“Mom!? Jimmy told me I’ve got bad case of the glimmer! Feel my forehead. Jimmy said I needed to get a shot!”
Mom plays along, feels Lucy’s forehead. “Yes, I am afraid so. Looks like you’ve got the glimmer.
“Oh no! What’s the glimmer gonna do? I don’t feel bad. I don’t want to get a shot,” A tear trickles down Lucy’s cheek.
“Don’t worry. I can fix the glimmer. No shot.”
“All you have to do is go and wash up for dinner. Then, you must remain totally silent for the rest of the evening. If you say one more word between now and bedtime, you’ll still be sick tomorrow and we might have to think about taking you to the doctor for a shot.”
A look of worry and hope twisted Lucy’s face as she nodded.
Tomorrow Mom called Jimmy’s mom, telling her thanks.
Jimmy’s mom didn’t understand until Jimmy ran up and told her that Lucy’s big brother, who knows everything, said that it looked like Jimmy had a bad case of hubbub.
I came from chaotic matter, unformed, unnamed, a forest of thought, discord, a region of unlikeness. But now I am formed, symmetrical, a language, a song, a poem, matter between skin, meanings I would like to think of as endowed with light. I did not arrive to this personage, this being, by accident. No. In order to sing, I needed to learn the ways of the rest, the pause, to experience tacet, to witness the great silence. Transformation.
At first, I tried what most try. I tried the easiest way to the mountain top. “But this was merely an excuse for my laziness; and where others had already reached a considerable height I was still wandering in the hollows” (Petrarch 13). Even the shortcuts were infested by challenges, trials, performances. These appeared to me as three animals. The spotted leopard or falseness, deceit, and camouflage, the lion, who is an aggressiveness, an overpowering jealousy, and the she-wolf, which is a never-ending hunger, insatiable thirst. If I were to somehow cheat my way to the top I would be accompanied by at least one if not all three. It wasn’t until I listened to my fear, which is a realization of my worthiness or better defined as an acceptance of my readiness, that I allowed (yes, I allowed them) those beasts to push me back to the entrance of the long path, to where the sun is silent (1. 58-60).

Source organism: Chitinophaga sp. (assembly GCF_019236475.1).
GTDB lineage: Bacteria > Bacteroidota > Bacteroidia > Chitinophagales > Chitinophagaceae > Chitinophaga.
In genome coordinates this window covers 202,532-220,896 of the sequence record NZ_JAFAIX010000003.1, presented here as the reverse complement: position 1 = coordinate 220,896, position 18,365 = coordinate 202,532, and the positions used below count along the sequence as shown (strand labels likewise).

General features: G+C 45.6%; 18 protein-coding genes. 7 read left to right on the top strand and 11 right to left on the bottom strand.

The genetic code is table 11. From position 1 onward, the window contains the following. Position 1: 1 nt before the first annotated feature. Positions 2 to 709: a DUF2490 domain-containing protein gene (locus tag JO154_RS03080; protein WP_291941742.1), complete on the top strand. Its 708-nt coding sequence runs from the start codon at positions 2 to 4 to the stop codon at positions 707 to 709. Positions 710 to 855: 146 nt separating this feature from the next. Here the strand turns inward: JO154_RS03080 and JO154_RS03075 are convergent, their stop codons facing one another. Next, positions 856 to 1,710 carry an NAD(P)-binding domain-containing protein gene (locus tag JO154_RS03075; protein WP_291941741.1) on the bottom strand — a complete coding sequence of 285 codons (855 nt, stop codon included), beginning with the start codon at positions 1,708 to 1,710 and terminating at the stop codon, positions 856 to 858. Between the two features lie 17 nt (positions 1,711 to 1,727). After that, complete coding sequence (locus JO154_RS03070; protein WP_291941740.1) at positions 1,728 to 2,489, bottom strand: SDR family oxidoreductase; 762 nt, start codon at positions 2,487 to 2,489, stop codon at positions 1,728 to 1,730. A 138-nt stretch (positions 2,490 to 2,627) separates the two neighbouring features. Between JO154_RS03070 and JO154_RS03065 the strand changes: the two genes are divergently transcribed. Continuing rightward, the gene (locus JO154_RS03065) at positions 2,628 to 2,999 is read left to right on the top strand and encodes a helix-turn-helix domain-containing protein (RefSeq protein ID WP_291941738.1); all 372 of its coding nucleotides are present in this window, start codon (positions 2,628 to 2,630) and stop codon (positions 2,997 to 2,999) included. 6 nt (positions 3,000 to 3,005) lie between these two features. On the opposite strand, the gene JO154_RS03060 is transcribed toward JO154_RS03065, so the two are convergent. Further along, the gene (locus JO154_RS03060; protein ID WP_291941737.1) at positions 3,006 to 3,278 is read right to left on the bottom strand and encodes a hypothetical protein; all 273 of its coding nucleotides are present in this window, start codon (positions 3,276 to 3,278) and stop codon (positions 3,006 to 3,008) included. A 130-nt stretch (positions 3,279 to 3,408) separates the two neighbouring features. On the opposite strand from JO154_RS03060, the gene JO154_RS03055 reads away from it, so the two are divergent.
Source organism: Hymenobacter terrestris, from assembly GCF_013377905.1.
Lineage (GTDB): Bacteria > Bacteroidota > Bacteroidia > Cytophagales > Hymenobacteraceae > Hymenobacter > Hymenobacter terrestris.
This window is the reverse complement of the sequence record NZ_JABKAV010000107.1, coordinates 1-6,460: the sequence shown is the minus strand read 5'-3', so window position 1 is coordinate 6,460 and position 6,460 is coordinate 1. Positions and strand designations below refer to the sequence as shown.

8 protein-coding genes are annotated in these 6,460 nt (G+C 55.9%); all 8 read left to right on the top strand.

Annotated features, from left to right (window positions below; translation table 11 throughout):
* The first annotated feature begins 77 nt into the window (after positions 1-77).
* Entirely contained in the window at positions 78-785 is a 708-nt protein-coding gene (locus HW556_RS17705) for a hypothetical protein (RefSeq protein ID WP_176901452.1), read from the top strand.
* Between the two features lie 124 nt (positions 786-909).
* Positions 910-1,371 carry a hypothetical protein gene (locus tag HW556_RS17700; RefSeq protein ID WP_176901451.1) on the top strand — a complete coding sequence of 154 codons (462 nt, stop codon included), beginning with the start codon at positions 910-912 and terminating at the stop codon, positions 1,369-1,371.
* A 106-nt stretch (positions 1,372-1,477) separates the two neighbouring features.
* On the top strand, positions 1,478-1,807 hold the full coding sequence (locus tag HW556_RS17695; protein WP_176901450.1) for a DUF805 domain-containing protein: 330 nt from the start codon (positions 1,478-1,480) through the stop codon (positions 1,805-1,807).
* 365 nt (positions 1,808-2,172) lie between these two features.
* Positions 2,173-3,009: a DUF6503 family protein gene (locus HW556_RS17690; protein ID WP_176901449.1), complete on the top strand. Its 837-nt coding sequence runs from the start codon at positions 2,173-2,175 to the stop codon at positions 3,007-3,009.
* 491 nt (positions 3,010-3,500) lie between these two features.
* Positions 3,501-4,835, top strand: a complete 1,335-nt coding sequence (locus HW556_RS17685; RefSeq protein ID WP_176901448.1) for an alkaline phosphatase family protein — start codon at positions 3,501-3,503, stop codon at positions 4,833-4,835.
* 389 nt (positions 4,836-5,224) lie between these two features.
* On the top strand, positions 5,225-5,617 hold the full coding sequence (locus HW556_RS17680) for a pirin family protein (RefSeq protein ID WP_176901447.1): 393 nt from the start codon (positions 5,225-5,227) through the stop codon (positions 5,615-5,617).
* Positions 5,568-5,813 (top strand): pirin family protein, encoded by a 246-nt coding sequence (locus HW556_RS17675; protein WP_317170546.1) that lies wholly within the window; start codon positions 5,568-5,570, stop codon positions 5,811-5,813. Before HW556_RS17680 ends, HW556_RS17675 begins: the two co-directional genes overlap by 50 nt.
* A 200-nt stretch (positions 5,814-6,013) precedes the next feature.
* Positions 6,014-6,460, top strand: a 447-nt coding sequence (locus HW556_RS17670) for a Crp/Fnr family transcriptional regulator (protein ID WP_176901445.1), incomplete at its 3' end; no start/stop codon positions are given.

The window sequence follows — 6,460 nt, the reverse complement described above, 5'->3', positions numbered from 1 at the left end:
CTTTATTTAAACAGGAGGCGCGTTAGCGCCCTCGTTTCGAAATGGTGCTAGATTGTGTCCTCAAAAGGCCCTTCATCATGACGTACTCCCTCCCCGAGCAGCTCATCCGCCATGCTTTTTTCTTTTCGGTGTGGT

There in the silence all manners of growls became transcendental, then transposed into reason. Don’t misunderstand me. This transposition or a what has been characterized as Death isn’t really silence for the fleshed ear, for the heart pounds at low frequency, and the nervous system’s high-pitched hum can numb. I only say that this long sleep I entered, the unfinished symphony, is a tempered silence. This tuning needed to be reawakened from a hoarse voice (1.63), a skill from the past where time is taken as silence itself, then, with that knowledge, composed into matter.
One thinks of discord as the devil’s tritone, but one must listen, smooth out the microtones who speak forgotten languages, decipher the slight bending of a third or the flattening of a fifth. Death is a noise? I did not know this until I slept.
Silence taught me. I became an enigmatic song, a dream state. This dream I had to interpret into a linear movement like life, like melody. I stumbled my way through voicings, gazed “on the teaching that is hidden beneath the veil of the strange verses” (9. 61), so that even “the grief-stricken notes [began] to make themselves heard” (5. 25). From there I gathered clay, bone, and blood like quavers, sticking noisy silences together into form.
It’s comic, now within the cover of my own silence, I sit on your bookshelf, possibly within your reach. I cannot tell you the shape of my forms. I produce the signifier. You produce the signified. But if you read, you will notice that my song moves what it touches (12. 79-80).
You find yourself out of the binaries, out of the black and white, where the plains no longer exist. You find yourself in color. This comes after years of crafting your skill, to escape the gravity of black and white. You find that little people inhabit color. They name themselves like a confectionary, as if easily edible, munched upon, Munchkins. You like them at first, but they’re pushy, stressed out little things. You just got into color and now they want you to leave. No one told you this would happen. How could you know, being from the black and white? The little people are noisy, skipping in circles on a brick road, round and round, in a horde. And they’re obnoxious. They sing songs in a nasal tone and have secret societies like lollipop guilds! You should be scared, but you are just too damned nice, innocent, and gullible. You’re aware of the sacrifices you’ve made for your art, but they know better than you. To get here, you murdered someone! Your house crushed a witch! What do they do? They sing songs! Ugly songs. These songs use lyrics like “ding dong” or “yo ho” and “sing it high” and “sing it low”. This is a sign of dysfunction.